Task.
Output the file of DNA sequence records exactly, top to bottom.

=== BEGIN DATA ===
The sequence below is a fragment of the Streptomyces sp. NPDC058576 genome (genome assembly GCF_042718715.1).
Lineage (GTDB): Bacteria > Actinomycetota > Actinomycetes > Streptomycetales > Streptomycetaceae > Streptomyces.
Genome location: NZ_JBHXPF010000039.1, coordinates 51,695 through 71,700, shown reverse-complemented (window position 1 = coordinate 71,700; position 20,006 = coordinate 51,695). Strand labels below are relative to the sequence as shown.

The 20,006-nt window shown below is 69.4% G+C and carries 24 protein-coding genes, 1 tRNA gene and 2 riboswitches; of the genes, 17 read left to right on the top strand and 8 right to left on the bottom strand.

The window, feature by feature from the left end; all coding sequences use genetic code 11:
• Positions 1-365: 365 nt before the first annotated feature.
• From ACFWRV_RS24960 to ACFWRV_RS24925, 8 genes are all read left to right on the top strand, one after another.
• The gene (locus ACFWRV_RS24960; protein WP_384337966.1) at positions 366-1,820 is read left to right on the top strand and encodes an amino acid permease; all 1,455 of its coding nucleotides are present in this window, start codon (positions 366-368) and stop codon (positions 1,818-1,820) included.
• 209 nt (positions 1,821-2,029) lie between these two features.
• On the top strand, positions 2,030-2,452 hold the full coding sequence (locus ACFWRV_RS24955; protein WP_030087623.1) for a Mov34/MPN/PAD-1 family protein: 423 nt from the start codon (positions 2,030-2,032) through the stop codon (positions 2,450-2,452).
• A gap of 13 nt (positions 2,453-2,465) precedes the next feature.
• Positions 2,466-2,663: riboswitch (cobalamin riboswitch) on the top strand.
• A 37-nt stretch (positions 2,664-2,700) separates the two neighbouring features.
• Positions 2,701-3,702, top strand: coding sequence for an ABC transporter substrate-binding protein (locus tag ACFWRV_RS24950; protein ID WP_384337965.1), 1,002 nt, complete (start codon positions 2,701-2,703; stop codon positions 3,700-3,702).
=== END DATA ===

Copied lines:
The sequence below is a fragment of the Streptomyces sp. NPDC058576 genome (genome assembly GCF_042718715.1).
Lineage (GTDB): Bacteria > Actinomycetota > Actinomycetes > Streptomycetales > Streptomycetaceae > Streptomyces.
Genome location: NZ_JBHXPF010000039.1, coordinates 51,695 through 71,700, shown reverse-complemented (window position 1 = coordinate 71,700; position 20,006 = coordinate 51,695). Strand labels below are relative to the sequence as shown.

The 20,006-nt window shown below is 69.4% G+C and carries 24 protein-coding genes, 1 tRNA gene and 2 riboswitches; of the genes, 17 read left to right on the top strand and 8 right to left on the bottom strand.

The window, feature by feature from the left end; all coding sequences use genetic code 11:
• Positions 1-365: 365 nt before the first annotated feature.
• From ACFWRV_RS24960 to ACFWRV_RS24925, 8 genes are all read left to right on the top strand, one after another.
• The gene (locus ACFWRV_RS24960; protein WP_384337966.1) at positions 366-1,820 is read left to right on the top strand and encodes an amino acid permease; all 1,455 of its coding nucleotides are present in this window, start codon (positions 366-368) and stop codon (positions 1,818-1,820) included.
• 209 nt (positions 1,821-2,029) lie between these two features.
• On the top strand, positions 2,030-2,452 hold the full coding sequence (locus ACFWRV_RS24955; protein WP_030087623.1) for a Mov34/MPN/PAD-1 family protein: 423 nt from the start codon (positions 2,030-2,032) through the stop codon (positions 2,450-2,452).
• A gap of 13 nt (positions 2,453-2,465) precedes the next feature.
• Positions 2,466-2,663: riboswitch (cobalamin riboswitch) on the top strand.
• A 37-nt stretch (positions 2,664-2,700) separates the two neighbouring features.
• Positions 2,701-3,702, top strand: coding sequence for an ABC transporter substrate-binding protein (locus tag ACFWRV_RS24950; protein ID WP_384337965.1), 1,002 nt, complete (start codon positions 2,701-2,703; stop codon positions 3,700-3,702).